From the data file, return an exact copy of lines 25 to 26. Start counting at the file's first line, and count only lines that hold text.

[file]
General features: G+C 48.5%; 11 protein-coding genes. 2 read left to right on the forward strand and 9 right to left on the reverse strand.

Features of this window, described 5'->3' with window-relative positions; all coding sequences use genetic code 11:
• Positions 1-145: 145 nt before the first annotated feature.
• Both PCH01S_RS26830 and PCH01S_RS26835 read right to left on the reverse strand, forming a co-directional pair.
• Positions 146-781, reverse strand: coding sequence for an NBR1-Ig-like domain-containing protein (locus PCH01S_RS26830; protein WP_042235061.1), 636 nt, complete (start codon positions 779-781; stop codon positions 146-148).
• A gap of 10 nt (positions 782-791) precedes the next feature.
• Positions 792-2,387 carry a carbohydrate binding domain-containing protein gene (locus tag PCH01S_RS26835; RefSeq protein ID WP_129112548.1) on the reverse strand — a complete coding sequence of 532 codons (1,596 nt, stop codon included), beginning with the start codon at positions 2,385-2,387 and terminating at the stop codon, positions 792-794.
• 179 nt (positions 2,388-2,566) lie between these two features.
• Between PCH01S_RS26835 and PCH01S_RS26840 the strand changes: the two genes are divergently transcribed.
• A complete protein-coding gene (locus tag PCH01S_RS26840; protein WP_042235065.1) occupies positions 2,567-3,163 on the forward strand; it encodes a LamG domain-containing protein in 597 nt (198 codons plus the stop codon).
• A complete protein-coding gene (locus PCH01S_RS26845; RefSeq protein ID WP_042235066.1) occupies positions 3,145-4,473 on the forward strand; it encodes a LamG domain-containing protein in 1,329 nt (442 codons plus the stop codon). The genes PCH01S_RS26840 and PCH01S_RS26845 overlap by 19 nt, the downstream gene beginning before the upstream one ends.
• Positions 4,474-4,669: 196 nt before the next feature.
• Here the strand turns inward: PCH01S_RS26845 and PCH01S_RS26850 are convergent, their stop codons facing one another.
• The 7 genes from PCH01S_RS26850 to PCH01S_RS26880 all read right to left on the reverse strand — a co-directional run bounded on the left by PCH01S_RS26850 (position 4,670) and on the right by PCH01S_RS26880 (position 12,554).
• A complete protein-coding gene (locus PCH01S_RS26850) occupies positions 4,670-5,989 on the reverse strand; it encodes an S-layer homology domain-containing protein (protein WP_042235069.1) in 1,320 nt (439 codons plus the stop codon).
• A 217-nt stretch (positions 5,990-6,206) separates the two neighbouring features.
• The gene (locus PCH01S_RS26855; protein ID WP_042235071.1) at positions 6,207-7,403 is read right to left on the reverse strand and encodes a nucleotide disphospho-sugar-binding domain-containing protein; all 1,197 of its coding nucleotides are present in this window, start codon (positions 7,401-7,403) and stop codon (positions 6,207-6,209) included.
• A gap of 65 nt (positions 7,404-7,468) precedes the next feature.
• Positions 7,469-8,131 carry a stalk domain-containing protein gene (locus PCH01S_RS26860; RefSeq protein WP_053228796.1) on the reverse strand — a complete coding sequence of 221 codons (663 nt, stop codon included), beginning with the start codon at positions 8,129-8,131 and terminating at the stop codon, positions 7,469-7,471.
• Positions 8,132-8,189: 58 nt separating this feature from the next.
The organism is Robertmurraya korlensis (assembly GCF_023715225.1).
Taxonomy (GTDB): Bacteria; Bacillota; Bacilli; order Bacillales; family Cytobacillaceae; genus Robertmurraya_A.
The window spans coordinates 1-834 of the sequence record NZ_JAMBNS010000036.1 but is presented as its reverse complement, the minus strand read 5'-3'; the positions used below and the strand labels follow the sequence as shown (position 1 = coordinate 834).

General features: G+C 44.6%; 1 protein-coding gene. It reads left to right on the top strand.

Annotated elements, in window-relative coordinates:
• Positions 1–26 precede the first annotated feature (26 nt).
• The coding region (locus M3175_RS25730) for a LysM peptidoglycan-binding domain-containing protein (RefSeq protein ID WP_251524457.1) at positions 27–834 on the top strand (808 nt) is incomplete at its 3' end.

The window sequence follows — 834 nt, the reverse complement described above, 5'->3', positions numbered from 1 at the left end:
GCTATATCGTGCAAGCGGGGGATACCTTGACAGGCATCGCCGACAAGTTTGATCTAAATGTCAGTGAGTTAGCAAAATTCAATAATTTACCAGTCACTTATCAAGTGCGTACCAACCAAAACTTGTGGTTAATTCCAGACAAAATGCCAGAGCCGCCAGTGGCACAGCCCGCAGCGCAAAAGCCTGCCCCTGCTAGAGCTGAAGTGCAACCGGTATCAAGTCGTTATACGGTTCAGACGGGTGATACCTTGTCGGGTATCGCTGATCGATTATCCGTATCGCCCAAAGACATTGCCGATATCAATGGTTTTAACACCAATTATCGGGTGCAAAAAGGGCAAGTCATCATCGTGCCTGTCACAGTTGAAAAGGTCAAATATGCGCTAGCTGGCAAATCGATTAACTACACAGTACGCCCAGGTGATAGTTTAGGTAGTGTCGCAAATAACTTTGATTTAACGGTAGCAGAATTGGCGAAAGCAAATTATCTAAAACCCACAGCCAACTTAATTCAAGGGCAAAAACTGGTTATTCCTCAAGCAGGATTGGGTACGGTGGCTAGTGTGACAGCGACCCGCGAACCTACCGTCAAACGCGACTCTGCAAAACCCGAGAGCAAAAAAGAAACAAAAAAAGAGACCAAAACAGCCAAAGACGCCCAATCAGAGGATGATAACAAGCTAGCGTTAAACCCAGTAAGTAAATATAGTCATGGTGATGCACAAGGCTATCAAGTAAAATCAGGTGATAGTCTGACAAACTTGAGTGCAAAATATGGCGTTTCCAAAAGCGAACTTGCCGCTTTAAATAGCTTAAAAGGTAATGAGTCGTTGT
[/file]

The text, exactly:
Annotated elements, in window-relative coordinates:
• Positions 1–26 precede the first annotated feature (26 nt).